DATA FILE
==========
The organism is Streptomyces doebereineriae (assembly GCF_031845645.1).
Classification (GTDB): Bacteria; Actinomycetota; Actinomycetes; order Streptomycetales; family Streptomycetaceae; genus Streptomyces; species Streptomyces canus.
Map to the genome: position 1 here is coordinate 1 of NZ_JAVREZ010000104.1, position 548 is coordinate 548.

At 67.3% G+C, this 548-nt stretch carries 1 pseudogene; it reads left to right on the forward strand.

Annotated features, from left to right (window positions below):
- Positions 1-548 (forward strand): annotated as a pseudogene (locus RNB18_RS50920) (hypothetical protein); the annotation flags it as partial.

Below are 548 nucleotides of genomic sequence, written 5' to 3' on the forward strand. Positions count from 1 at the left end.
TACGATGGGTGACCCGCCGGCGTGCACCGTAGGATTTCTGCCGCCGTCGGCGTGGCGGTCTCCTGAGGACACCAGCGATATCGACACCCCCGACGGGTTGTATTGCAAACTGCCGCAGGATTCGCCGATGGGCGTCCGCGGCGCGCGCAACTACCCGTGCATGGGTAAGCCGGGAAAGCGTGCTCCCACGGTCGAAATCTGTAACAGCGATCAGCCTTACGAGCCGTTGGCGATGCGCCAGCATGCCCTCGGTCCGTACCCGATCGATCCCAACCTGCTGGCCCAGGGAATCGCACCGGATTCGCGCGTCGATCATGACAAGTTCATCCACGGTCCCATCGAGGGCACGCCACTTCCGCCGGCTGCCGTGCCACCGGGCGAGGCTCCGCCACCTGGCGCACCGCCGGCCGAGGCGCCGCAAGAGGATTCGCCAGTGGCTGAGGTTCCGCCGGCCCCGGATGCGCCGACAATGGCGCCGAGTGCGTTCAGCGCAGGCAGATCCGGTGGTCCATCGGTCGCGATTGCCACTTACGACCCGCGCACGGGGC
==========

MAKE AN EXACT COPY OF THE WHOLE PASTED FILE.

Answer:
The organism is Streptomyces doebereineriae (assembly GCF_031845645.1).
Classification (GTDB): Bacteria; Actinomycetota; Actinomycetes; order Streptomycetales; family Streptomycetaceae; genus Streptomyces; species Streptomyces canus.
Map to the genome: position 1 here is coordinate 1 of NZ_JAVREZ010000104.1, position 548 is coordinate 548.

At 67.3% G+C, this 548-nt stretch carries 1 pseudogene; it reads left to right on the forward strand.

Annotated features, from left to right (window positions below):
- Positions 1-548 (forward strand): annotated as a pseudogene (locus RNB18_RS50920) (hypothetical protein); the annotation flags it as partial.

Below are 548 nucleotides of genomic sequence, written 5' to 3' on the forward strand. Positions count from 1 at the left end.
TACGATGGGTGACCCGCCGGCGTGCACCGTAGGATTTCTGCCGCCGTCGGCGTGGCGGTCTCCTGAGGACACCAGCGATATCGACACCCCCGACGGGTTGTATTGCAAACTGCCGCAGGATTCGCCGATGGGCGTCCGCGGCGCGCGCAACTACCCGTGCATGGGTAAGCCGGGAAAGCGTGCTCCCACGGTCGAAATCTGTAACAGCGATCAGCCTTACGAGCCGTTGGCGATGCGCCAGCATGCCCTCGGTCCGTACCCGATCGATCCCAACCTGCTGGCCCAGGGAATCGCACCGGATTCGCGCGTCGATCATGACAAGTTCATCCACGGTCCCATCGAGGGCACGCCACTTCCGCCGGCTGCCGTGCCACCGGGCGAGGCTCCGCCACCTGGCGCACCGCCGGCCGAGGCGCCGCAAGAGGATTCGCCAGTGGCTGAGGTTCCGCCGGCCCCGGATGCGCCGACAATGGCGCCGAGTGCGTTCAGCGCAGGCAGATCCGGTGGTCCATCGGTCGCGATTGCCACTTACGACCCGCGCACGGGGC